A number of popular companies with great products or services don't seem to make much money or are losing money; some of these are closely held, making it hard to determine the extent of losses. These companies include: Uber, Tesla, Amazon, Twitter, and Evernote.
I use Uber, Twitter, and Evernote regularly -- they're invaluable to me. Yet these companies apparently lack the pricing power needed to acquire users, grow sales, and generate/grow profits.
Investors satisfied with profitless sales growth seem to be banking on speculative, undemonstrated pricing power. Many investors believe these companies can turn a profit -- and generate healthy sales and sales growth -- once they stop focusing on the "land grab" effort of acquiring new users. When this kind of speculation doesn't pan out -- either user growth slows and/or profits never materialize -- the stock can really take a beating (a la Twitter).
Absent aggressive, successful equity fundraising, a company that grows users without growing profits is going to have a hard time investing in its business and improving its product. Uber and Tesla have been very successful fundraisers, allowing them to continue releasing new, improved products/services. At some point though, investors want profits -- they want a return on their investment. Aggressive fundraising won't work forever. If the fundraising music stops and the profits aren't there, an unprofitable company faces major problems like paying its bills and improving its product/service at a rate sufficient to compete. Companies with profitable business models can invest in product/service improvements that unprofitable companies cannot.
If a stand-alone service can't increase its user base without losing money, what alternative business model could work? How could the service still drive profits? Possibly through tight integration with a product that does make money, like an iPhone or iPad or Apple Watch. Tight hardware/service integration creates a more unique, "magical" user experience by making things faster, simpler, and more convenient. As Michael Porter notes, companies should compete to be unique rather than competing to be the best.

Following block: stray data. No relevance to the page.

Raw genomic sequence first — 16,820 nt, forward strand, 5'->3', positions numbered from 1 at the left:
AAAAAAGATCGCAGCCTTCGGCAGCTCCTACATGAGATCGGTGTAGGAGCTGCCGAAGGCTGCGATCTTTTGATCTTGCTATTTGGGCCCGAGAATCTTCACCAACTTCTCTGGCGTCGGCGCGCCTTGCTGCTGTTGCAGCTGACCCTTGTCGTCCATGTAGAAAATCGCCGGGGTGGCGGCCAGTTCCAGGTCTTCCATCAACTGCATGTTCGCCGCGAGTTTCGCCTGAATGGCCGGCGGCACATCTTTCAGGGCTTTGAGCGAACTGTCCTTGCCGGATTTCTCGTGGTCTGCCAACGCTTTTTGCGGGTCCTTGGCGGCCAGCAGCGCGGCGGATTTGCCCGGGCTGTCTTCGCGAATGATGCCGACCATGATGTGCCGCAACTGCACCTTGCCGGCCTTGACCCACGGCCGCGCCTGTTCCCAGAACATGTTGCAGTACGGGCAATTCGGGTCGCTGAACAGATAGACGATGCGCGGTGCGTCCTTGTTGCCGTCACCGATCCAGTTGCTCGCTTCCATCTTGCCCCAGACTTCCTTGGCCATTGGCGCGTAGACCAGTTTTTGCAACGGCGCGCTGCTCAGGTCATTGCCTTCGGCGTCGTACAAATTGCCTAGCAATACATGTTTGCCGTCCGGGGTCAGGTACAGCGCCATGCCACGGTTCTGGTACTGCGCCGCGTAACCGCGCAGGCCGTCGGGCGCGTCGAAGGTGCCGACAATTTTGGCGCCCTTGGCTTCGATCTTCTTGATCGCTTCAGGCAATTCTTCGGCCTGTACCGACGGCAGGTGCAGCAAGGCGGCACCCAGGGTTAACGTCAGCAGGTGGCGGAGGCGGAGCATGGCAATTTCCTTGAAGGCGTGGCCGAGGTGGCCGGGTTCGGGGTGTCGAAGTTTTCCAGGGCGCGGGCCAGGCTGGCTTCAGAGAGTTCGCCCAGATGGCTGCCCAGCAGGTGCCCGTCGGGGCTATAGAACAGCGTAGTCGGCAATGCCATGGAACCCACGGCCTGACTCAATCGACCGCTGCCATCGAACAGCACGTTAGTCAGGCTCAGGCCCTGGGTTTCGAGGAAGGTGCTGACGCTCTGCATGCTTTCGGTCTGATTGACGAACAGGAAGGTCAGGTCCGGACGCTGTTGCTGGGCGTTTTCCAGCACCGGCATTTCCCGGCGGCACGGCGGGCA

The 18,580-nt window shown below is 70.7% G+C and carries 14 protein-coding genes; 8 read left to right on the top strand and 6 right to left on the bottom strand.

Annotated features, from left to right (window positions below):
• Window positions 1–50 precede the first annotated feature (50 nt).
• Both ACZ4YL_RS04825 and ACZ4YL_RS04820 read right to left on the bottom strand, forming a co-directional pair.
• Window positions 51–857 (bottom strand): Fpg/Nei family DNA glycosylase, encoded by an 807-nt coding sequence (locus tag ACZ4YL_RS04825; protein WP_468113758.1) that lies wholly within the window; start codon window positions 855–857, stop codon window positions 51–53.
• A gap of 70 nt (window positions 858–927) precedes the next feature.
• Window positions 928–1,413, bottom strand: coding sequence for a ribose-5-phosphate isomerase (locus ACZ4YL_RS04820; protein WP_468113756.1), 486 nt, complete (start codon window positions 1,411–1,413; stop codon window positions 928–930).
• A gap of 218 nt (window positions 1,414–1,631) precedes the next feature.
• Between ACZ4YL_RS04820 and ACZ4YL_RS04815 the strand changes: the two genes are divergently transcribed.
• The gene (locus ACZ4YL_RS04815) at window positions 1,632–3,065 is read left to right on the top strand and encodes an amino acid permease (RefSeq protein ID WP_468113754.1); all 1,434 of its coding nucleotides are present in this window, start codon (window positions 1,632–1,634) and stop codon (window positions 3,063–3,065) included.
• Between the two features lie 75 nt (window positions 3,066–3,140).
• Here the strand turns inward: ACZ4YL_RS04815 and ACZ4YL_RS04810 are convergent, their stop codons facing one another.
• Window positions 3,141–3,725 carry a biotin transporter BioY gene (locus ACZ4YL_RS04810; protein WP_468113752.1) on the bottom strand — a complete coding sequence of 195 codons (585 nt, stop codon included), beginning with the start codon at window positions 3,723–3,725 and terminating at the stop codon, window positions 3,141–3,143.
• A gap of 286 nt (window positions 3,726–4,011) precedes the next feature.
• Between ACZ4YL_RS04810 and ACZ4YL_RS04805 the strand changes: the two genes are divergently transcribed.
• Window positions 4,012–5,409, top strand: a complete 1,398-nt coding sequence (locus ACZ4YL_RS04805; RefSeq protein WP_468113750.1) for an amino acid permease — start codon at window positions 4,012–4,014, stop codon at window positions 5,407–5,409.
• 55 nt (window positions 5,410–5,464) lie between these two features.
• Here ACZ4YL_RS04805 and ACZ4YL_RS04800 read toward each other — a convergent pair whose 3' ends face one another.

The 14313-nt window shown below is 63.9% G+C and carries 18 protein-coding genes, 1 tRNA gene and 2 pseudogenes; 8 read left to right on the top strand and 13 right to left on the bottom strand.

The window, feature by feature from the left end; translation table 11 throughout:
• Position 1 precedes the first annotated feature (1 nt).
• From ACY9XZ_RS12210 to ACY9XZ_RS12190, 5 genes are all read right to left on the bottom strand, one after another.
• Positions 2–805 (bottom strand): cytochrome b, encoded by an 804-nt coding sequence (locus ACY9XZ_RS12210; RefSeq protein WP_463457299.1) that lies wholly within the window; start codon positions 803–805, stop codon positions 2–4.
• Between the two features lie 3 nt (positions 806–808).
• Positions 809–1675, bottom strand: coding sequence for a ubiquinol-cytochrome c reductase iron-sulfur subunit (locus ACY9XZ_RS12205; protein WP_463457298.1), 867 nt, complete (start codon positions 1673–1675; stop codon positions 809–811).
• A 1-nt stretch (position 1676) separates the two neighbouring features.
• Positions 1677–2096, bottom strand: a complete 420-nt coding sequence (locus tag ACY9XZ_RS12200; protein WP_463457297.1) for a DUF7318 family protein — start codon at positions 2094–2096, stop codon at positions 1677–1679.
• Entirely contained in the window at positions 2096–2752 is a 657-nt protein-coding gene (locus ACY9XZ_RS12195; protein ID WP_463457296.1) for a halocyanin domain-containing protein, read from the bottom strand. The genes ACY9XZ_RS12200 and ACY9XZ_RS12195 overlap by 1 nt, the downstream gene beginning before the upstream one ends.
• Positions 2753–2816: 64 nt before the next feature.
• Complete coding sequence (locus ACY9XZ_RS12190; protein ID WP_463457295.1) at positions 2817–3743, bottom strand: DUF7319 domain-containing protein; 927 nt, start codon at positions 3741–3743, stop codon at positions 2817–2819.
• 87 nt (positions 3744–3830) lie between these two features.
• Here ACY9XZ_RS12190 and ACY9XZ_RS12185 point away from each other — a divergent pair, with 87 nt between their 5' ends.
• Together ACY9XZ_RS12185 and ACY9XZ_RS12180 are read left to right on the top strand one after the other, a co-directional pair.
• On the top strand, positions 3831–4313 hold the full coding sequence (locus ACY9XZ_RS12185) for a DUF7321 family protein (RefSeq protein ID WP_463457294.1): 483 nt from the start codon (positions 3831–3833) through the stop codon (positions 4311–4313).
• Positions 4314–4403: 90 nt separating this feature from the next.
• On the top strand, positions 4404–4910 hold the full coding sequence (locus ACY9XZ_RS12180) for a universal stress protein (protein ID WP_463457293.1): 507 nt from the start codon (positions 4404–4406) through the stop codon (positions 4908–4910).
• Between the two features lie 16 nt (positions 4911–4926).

It's worth noting that Apple doesn't try to compete within traditional, well-defined hardware or service categories -- they compete by trying to provide the best integrated hardware/software/service experience. This point was recently emphasized in John Gruber's podcast interview of Craig Federighi and Eddy Cue (on Gruber's "The Talk Show" podcast). When questioned about whether the quality of Apple's services was slipping, Federighi and Cue both emphasized that Apple focuses on the integrated, holistic user experience, not on the specific hardware or service component (consistent with Apple's functional organizational structure, its single P&L, and Steve Jobs's advice to focus on the user experience and work backward to the technology).
Apple's in a great position to cherry pick useful services and integrate them into their products, making their products more unique and "sticky." Apple can see how Evernote has become more and more valuable and can use this knowledge to make a more attractive, useful version of Notes. Apple can look at Uber's unprofitable transportation service and find ways to provide a more unique, magical user experience through an integrated hardware/service offering driven by profitable device sales (i.e., iPhone, Apple Watch, and Apple car). Apple can use the unprofitable stand-alone service to complement/strengthen its ecosystem and its profitable hardware.
This article has been amended since it was first posted.
The author owns stock shares of Apple.